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Waitresses and waiters: Understanding break policies

Virtually every industry has some instances of employers conducting illegal practices at the expense of the lowest workers' wages. The food service industry arguably sees these abuses the most with the issue of employee tipping being a topic of conversation for years now. 

However, another illegal employment practice is for the employer to deny waitresses and waiters sufficient breaks. California law explicitly states that employers must give their workers enough breaks throughout the day, and employees should seek to rectify a situation if they cannot go on as many breaks as they should.

Rest breaks

For all employees in California, the number of breaks they need depends on how many hours they work consecutively any given day. For example, a waiter who works fewer than three hours and 29 minutes a day would not receive a break. However, any shift over three and a half hours warrants at least one 10-minute break. When employees work between six and 10 hours, they need to receive at least two rest breaks. The number of breaks increases from there, and the employee would also likely receive overtime at that point.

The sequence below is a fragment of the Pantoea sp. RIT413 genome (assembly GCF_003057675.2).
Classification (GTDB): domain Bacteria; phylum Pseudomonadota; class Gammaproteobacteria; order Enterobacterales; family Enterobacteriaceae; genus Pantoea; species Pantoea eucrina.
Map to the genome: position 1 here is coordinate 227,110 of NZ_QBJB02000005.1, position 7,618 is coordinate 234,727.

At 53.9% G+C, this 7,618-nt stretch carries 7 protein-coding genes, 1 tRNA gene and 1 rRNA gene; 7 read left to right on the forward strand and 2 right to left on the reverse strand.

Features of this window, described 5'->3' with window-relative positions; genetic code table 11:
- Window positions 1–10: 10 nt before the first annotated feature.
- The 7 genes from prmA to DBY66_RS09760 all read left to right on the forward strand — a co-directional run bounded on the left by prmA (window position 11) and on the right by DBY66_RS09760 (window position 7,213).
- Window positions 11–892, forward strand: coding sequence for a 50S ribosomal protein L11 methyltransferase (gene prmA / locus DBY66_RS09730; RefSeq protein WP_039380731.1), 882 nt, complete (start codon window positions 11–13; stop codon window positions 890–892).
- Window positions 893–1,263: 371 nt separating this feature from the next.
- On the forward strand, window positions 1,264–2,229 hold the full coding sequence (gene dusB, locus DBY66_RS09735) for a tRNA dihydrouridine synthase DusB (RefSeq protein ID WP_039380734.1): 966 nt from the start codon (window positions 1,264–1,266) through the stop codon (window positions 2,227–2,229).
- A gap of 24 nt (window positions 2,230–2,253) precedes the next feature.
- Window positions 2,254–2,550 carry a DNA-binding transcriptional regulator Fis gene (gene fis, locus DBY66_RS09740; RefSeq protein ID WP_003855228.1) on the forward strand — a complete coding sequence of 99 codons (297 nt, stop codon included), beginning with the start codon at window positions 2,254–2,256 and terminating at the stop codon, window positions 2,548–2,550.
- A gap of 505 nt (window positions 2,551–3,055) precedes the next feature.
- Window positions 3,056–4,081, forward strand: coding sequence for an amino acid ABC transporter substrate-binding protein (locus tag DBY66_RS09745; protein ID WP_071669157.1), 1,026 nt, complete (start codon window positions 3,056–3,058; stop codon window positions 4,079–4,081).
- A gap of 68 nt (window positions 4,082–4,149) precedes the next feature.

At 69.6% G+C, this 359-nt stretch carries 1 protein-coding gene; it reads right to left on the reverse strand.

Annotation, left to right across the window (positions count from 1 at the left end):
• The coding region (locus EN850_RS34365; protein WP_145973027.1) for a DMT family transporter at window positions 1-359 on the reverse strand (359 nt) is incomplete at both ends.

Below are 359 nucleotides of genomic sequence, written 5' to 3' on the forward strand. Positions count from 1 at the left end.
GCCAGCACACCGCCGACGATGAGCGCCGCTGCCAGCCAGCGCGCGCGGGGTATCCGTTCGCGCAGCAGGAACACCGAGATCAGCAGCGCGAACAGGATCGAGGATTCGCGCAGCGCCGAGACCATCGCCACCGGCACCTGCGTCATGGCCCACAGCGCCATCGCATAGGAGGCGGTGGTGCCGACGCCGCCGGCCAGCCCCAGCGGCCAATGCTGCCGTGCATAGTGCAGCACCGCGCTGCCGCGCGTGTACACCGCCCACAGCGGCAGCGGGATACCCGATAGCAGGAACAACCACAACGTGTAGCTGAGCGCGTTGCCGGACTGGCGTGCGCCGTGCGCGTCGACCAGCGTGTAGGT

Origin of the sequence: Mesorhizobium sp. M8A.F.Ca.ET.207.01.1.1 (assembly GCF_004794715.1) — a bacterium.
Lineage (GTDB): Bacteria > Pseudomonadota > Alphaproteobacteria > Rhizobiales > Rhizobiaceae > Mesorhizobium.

Meal breaks

In addition to rest breaks, waiters and waitresses also need to receive meal breaks. While a meal break is not necessary if the shift is shorter than five hours, an employee must receive a break if the shift is any longer than that. The meal break should be at least 30 minutes and give the employee sufficient time to eat a meal. That means the employer should not expect the employee to do any work, no matter how minuscule, during this time. Employers cannot combine meal and rest breaks. 

Payment for breaks

In other states, employers do not have to pay for breaks, and employees must clock out before taking one. However, in California, those 10-minute rest breaks require payment, so employers should not force employees to clock-out before taking one. However, employers can have meal breaks unpaid. 

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San Diego, CA 92101

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